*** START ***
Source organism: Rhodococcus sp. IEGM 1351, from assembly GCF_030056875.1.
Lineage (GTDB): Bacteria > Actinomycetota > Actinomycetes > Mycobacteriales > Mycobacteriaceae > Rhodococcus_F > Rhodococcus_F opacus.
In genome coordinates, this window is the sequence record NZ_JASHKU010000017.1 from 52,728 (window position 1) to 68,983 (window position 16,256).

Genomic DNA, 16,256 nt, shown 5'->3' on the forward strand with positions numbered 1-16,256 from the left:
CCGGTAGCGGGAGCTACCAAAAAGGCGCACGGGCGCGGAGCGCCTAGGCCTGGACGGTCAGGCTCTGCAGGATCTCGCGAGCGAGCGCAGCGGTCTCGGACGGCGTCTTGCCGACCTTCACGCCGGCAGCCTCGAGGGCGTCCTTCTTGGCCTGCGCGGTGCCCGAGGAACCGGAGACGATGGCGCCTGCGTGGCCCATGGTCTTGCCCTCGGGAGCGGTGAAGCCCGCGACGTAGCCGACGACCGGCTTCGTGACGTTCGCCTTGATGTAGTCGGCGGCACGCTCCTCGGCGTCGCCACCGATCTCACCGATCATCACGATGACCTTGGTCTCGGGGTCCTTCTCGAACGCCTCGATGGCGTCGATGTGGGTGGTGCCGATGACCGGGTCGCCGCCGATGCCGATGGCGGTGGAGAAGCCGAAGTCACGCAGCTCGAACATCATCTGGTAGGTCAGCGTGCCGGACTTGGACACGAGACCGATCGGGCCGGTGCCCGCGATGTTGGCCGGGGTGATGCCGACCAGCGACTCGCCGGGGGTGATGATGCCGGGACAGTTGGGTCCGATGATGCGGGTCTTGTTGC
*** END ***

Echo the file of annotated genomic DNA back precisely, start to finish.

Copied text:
Source organism: Rhodococcus sp. IEGM 1351, from assembly GCF_030056875.1.
Lineage (GTDB): Bacteria > Actinomycetota > Actinomycetes > Mycobacteriales > Mycobacteriaceae > Rhodococcus_F > Rhodococcus_F opacus.
In genome coordinates, this window is the sequence record NZ_JASHKU010000017.1 from 52,728 (window position 1) to 68,983 (window position 16,256).

Genomic DNA, 16,256 nt, shown 5'->3' on the forward strand with positions numbered 1-16,256 from the left:
CCGGTAGCGGGAGCTACCAAAAAGGCGCACGGGCGCGGAGCGCCTAGGCCTGGACGGTCAGGCTCTGCAGGATCTCGCGAGCGAGCGCAGCGGTCTCGGACGGCGTCTTGCCGACCTTCACGCCGGCAGCCTCGAGGGCGTCCTTCTTGGCCTGCGCGGTGCCCGAGGAACCGGAGACGATGGCGCCTGCGTGGCCCATGGTCTTGCCCTCGGGAGCGGTGAAGCCCGCGACGTAGCCGACGACCGGCTTCGTGACGTTCGCCTTGATGTAGTCGGCGGCACGCTCCTCGGCGTCGCCACCGATCTCACCGATCATCACGATGACCTTGGTCTCGGGGTCCTTCTCGAACGCCTCGATGGCGTCGATGTGGGTGGTGCCGATGACCGGGTCGCCGCCGATGCCGATGGCGGTGGAGAAGCCGAAGTCACGCAGCTCGAACATCATCTGGTAGGTCAGCGTGCCGGACTTGGACACGAGACCGATCGGGCCGGTGCCCGCGATGTTGGCCGGGGTGATGCCGACCAGCGACTCGCCGGGGGTGATGATGCCGGGACAGTTGGGTCCGATGATGCGGGTCTTGTTGC